The intent of the Civil Rights Act of 1964 and the 1991 amendment was to prohibit discrimination in employment based on race, color, national origin, religion, and gender and bring equality to employee hiring, transfers, promotions, compensation, access to training, and other employment-related decisions. Although there are visible cracks in the glass ceiling, after more than 45 years it still not broken!

Among graduates from elite MBA programs around the world, men continue to outpace women at every career stage, including their first entry-level professional job. According to the Harvard Business Review, “reports of progress in advancement, compensation and career satisfaction are at best overstated, at worst just plain wrong”. Even after adjustments are made for years of experience, industry and region, new research from Catalyst shows that men start their careers at a higher level than women, even among women that aspire to senior executive-level positions.

Now, some may argue that these differences are due to women delaying or postponing their career to raise children, or women not wanting to attain the highest levels of management, or regional differences, but the Catalyst research shows that these excuses don’t hold water under scrutiny.

Is your company guilty of systemic bias? Perform the following ‘test” and see. Take the resumes of your most recently hired 50-100 people in leadership/professional roles, remove their names from the resume to insure anonymity, and ask your leadership team to determine, based solely on the merits of the resume, where the hire should be positioned in the company, what salary band or grade they would expect to see the person at, what their expected rate of pay would be and then compare that with where they were actually placed.

Not sure you really want to know the answer to that question? Consider the following:

So, what are the Top 10 things you can do to drive out systemic bias and protect your organization:

  1. Survey the landscape of your organization – what does it look like? How is your diversity? Is it representative of your hiring population?
  2. Review your hiring practices, including your pay structures and look for equity not only among people in a similar group of jobs and roles, but also look for equity among people with similar background and experience placed in different job groups and roles. Ask yourself, why are these employees in different roles and groups – is there a bona fide business reason?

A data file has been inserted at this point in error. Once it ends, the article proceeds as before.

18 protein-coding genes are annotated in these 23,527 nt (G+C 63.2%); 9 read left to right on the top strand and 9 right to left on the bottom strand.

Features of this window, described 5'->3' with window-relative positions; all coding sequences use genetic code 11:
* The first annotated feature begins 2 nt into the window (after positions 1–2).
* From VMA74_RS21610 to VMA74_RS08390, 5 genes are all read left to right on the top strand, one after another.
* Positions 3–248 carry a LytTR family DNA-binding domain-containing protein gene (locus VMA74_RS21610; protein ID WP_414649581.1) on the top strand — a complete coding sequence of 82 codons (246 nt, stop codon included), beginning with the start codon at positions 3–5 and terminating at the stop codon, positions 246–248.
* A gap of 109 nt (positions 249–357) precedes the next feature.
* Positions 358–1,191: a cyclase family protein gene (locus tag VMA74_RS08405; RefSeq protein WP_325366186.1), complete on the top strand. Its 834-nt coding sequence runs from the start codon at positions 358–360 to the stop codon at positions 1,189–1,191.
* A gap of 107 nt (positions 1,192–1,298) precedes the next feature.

3. Develop mentoring systems to recognize and grow underutilized talent within your organization.
  4. Strategically establish affinity groups.
  5. Integrate customized career planning into your performance management system
  6. Provide advancement opportunities.
  7. Broaden your hiring pool to include well qualified women and then ensure they’re properly placed in the organization.
  8. Establish metrics and measure progress and identify opportunities for improvement early.
  9. Train your leaders to recognize and eliminate bias and discrimination.
  10. Provide employees with a complaint procedure where they can raise issues and give you an opportunity to resolve them. Allowing employees to raise issues and see them resolved enhances an organization’s culture and drives engagement and loyalty.

While it’s uncomfortable to learn about these issues in an organization, finding out about them from your own employees is much more desirable, and less expensive than receiving a letter from an outside 3rd party, whether it’s the EEOC , an attorney or a labor union. Remember, if you don’t address these issues, someone else will.